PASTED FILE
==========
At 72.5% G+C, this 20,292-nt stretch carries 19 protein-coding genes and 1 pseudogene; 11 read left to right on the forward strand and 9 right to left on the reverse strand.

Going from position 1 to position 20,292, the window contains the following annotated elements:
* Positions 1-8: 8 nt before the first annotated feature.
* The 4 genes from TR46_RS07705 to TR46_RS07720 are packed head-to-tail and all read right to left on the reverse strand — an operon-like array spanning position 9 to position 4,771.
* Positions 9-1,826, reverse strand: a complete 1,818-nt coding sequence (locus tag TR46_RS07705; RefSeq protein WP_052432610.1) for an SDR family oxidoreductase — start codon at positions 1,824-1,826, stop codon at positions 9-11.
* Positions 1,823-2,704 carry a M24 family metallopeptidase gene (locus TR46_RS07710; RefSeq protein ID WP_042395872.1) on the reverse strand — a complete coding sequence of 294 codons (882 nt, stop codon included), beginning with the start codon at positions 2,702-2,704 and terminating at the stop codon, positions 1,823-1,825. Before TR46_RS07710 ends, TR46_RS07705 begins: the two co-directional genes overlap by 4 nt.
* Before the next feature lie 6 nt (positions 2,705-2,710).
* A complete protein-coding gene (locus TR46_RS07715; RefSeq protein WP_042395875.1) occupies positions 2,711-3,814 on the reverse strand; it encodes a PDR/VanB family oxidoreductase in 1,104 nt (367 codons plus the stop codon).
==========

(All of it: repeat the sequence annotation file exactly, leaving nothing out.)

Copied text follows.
At 72.5% G+C, this 20,292-nt stretch carries 19 protein-coding genes and 1 pseudogene; 11 read left to right on the forward strand and 9 right to left on the reverse strand.

Going from position 1 to position 20,292, the window contains the following annotated elements:
* Positions 1-8: 8 nt before the first annotated feature.
* The 4 genes from TR46_RS07705 to TR46_RS07720 are packed head-to-tail and all read right to left on the reverse strand — an operon-like array spanning position 9 to position 4,771.
* Positions 9-1,826, reverse strand: a complete 1,818-nt coding sequence (locus tag TR46_RS07705; RefSeq protein WP_052432610.1) for an SDR family oxidoreductase — start codon at positions 1,824-1,826, stop codon at positions 9-11.
* Positions 1,823-2,704 carry a M24 family metallopeptidase gene (locus TR46_RS07710; RefSeq protein ID WP_042395872.1) on the reverse strand — a complete coding sequence of 294 codons (882 nt, stop codon included), beginning with the start codon at positions 2,702-2,704 and terminating at the stop codon, positions 1,823-1,825. Before TR46_RS07710 ends, TR46_RS07705 begins: the two co-directional genes overlap by 4 nt.
* Before the next feature lie 6 nt (positions 2,705-2,710).
* A complete protein-coding gene (locus TR46_RS07715; RefSeq protein WP_042395875.1) occupies positions 2,711-3,814 on the reverse strand; it encodes a PDR/VanB family oxidoreductase in 1,104 nt (367 codons plus the stop codon).